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Department of Biogeography

Prof. Dr. Carl Beierkuhnlein

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Treasure Islands


From 03/2019 to 12/2019

Principal Investigator: Anna Walentowitz

We live in a world that is facing tremendous global change. Human activity has altered all ecosystems around the world. Part of this change has been the displacement of species leading to completely novel species compositions. The impact of neobiota is still not fully understood in many parts of the world. Especially in hotspot areas of endemism like the UNESCO world heritage site Galapagos an assessment of the change caused by invasive species is imperative.

The Galapagos Islands host many unique animals like Galapagos giant tortoises, Darwin´s finches and marine iguanas. The island vegetation was shaped by the same underlying evolutionary drivers and comprises numerous fascinating plants. The endemic Scalesia sp. are highly affected by massive habitat destruction due to agricultural activities and the spread of invasive species. Therefore, we assess the impact of the invaders on those threatened daisy-trees. On a larger scale, we investigate biogeographic patterns of non-native species within the Galapagos archipelago.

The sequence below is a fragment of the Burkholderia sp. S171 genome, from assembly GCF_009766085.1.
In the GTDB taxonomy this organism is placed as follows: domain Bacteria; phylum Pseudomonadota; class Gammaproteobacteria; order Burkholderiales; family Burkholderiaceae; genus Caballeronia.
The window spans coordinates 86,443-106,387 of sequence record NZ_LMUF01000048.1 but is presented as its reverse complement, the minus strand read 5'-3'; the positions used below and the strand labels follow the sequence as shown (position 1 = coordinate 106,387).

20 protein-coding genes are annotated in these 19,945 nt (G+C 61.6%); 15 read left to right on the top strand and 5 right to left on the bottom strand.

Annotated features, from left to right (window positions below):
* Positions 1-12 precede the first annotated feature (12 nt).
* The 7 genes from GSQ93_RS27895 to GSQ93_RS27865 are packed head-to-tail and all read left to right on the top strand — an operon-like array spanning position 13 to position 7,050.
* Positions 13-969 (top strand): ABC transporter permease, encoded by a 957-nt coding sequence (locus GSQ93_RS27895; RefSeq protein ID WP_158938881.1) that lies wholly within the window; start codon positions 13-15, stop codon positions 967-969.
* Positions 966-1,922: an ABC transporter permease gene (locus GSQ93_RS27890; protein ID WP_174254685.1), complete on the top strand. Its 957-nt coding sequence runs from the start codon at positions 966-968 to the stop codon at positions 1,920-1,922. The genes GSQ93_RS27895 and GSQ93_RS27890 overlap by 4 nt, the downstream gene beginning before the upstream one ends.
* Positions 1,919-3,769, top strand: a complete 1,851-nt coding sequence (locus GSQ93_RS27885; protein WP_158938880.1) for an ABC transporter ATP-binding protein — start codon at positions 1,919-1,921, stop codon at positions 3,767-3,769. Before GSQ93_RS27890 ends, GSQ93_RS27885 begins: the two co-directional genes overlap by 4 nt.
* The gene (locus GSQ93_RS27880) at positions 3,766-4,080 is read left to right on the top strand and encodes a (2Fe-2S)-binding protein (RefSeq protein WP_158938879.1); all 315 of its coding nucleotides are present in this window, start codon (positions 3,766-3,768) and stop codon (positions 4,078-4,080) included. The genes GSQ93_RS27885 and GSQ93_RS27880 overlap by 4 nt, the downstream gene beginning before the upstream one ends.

The Galapagos Islands, an UNESCO World Heritage Site, are a hotspot of plant endemism. During the last decades, the island´s flora was affected by severe changes in species composition due to the introduction of numerous neophytes. We assess the impact of invasive plant species on native ecosystems. Furthermore, we are interested in biogeographic patterns of those invaders in the Galapagos archipelago.



Manfred-Hermsen-Stiftung (http://www.m-h-s.org/stiftung/front_content.php)

Gertrud- und Hellmut Barthel Stiftung (https://www.barthel-stiftung.de/)

Umweltstiftung Greenpeace (https://umweltstiftung-greenpeace.de/)

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